Charlotte Rampling: Oscars diversity row 'racist to whites'
Oscar nominee Charlotte Rampling has called the ongoing row about the lack of diversity at this year's Academy Awards "racist against white people".
Asked by France's Europe 1 if she understood some black stars' decision to boycott the event, Rampling said: "No, I think it's the other way round."
"We can never know... But maybe it's because no black actors merited being nominated," she said.
Rampling, 69, has been shortlisted for best actress for her role in 45 Years.
Quizzed over Spike Lee's suggestion that quotas might need to be introduced for black, Asian and minority ethnic actors, after all 20 Oscar acting nominees were white for the second consecutive year, Rampling was dismissive.
"Why put people into categories? We live in a country now where everyone is more or less accepted. Problems will always be sought [people say] 'him, he's less attractive', 'him, he is too black', 'him, he is too white'… there will always be someone who comes out saying 'you are too something'."
"So basically are we saying we are going to put everyone and everything into one class or another to create lots of minority groups everywhere?"
Her comments follow a slew of actors who have backed Lee's announcement that he could not support the "lily white" awards show and were widely disparaged on social media.
Two-time Oscar nominee Viola Davis added her voice to the ongoing diversity row, arguing there should be more roles for black performers.
"The Oscars are a symptom of a much greater issue and that's the issue of the Hollywood movie-making system. The opportunity does not match the talent. There needs to be more opportunity. You have to invest in it," she said.
Last year, Davis became the first black actress to win an Emmy for best actress in a leading role on a TV drama, for her performance in How to Get Away With Murder.
At the time, The Help star gave an emotional acceptance speech which echoed her comments this week: "The only thing that separates women of colour from anyone else is opportunity. You cannot win an Emmy for roles that are simply not there."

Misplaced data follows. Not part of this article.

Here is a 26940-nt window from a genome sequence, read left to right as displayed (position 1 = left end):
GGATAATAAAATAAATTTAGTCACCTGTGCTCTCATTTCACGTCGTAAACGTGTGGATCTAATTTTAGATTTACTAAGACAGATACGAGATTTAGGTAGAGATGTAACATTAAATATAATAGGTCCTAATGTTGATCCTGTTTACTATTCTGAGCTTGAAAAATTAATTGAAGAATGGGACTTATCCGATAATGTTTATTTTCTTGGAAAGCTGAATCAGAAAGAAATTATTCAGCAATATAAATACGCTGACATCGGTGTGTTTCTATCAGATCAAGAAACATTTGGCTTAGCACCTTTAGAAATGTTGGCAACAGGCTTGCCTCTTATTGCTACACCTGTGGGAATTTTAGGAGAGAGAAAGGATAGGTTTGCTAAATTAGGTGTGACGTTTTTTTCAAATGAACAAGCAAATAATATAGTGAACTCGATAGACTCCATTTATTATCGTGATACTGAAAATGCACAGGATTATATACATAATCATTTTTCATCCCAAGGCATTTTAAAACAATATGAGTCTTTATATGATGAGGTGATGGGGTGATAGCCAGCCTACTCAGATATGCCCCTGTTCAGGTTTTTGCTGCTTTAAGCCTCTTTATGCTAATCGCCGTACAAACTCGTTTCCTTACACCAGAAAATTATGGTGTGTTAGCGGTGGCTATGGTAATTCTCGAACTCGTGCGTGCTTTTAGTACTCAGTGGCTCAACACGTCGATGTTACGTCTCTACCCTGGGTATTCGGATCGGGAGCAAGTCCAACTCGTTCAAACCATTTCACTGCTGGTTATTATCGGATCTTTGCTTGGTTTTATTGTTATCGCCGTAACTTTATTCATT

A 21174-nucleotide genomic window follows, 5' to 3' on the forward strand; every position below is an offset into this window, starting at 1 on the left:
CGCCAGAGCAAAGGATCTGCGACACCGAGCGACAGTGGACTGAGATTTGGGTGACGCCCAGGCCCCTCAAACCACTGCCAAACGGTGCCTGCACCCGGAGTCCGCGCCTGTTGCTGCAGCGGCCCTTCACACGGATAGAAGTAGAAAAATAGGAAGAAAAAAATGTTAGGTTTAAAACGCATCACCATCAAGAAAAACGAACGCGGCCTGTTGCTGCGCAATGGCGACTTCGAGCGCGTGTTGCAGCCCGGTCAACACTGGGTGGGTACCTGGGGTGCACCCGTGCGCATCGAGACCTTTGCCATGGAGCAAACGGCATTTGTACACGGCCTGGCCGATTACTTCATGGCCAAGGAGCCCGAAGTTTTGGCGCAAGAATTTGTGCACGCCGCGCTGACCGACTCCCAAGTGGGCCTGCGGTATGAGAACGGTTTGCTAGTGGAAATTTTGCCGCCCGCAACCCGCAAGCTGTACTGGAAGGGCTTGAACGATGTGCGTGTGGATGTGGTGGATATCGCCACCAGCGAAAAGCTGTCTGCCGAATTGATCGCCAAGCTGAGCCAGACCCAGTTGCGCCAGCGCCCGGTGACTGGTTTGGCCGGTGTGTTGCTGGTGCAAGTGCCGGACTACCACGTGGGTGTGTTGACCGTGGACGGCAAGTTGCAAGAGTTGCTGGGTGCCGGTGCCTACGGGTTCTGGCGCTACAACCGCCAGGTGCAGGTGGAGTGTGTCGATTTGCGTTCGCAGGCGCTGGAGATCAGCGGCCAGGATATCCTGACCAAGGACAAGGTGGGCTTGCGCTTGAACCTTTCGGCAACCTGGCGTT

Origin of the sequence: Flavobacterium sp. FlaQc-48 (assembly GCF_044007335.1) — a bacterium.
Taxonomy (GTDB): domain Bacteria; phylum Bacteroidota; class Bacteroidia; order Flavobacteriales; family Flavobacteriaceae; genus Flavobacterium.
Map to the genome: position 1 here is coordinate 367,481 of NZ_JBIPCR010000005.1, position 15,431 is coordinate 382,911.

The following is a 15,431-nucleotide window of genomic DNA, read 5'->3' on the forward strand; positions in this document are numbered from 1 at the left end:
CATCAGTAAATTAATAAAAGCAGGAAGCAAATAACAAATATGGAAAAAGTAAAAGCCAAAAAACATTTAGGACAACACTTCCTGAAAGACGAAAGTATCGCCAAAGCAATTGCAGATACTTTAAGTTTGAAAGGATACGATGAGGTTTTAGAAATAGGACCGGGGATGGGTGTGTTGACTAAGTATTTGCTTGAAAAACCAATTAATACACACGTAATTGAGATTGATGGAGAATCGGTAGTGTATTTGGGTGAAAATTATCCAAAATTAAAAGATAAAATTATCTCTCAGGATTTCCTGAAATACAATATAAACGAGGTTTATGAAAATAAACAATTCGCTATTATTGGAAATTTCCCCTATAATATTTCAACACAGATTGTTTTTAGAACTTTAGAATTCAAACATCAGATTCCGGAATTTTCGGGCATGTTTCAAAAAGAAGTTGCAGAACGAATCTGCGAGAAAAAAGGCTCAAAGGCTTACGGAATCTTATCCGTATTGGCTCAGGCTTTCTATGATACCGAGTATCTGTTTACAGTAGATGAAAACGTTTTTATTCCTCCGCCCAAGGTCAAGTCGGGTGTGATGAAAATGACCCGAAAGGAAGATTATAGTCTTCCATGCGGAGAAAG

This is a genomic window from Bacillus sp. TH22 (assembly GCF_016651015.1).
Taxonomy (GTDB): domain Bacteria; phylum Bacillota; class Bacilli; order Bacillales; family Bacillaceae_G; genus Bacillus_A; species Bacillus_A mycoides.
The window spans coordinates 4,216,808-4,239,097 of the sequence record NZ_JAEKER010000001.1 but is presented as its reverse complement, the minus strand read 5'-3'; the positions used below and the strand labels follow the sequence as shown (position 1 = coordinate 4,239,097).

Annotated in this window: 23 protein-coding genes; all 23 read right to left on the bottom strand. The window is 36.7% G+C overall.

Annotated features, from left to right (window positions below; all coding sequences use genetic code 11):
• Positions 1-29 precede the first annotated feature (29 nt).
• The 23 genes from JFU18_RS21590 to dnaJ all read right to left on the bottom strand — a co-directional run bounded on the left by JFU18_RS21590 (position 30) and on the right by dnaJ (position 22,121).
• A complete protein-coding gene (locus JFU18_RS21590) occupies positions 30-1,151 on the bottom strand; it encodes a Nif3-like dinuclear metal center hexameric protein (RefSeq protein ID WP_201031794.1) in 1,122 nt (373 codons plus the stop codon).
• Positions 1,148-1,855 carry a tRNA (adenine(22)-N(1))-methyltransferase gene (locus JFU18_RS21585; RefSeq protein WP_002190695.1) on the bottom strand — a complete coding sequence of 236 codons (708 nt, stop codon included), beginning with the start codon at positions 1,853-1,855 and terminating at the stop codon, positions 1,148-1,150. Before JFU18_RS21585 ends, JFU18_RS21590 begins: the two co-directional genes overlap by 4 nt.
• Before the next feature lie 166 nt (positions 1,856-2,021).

Oscar winner Reese Witherspoon expressed her "disappointment" over this year's nominees on her Facebook page: "So disappointed that some of 2015's best films, film-makers and performances were not recognised," she wrote.
"Nothing can diminish the quality of their work, but these film-makers deserve recognition. As an Academy member, I would love to see a more diverse voting membership."
But double Oscar-winner, Sir Michael Caine, advised black actors to "be patient".
"There's loads of black actors. In the end you can't vote for an actor because he's black. You can't say 'I'm going to vote for him, he's not very good, but he's black, I'll vote for him'," he told BBC Radio 4's Today.
"You have to give a good performance and I'm sure people have. Of course it will come. It took me years to get an Oscar, years," he added.
On Thursday, former Oscar nominee Will Smith joined his wife Jada Pinkett Smith and director Lee in boycotting this year's Oscar ceremony on 28 February.
Actors Mark Ruffalo and Dustin Hoffman have backed colleagues boycotting the Oscars, while Quincy Jones has demanded to "speak for five minutes on the lack of diversity" at the ceremony, or he will refuse to fulfil his role as a presenter.
Fast and Furious star Tyrese Gibson and rapper 50 Cent have called on Chris Rock to step down as Oscars host in the wake of the furore.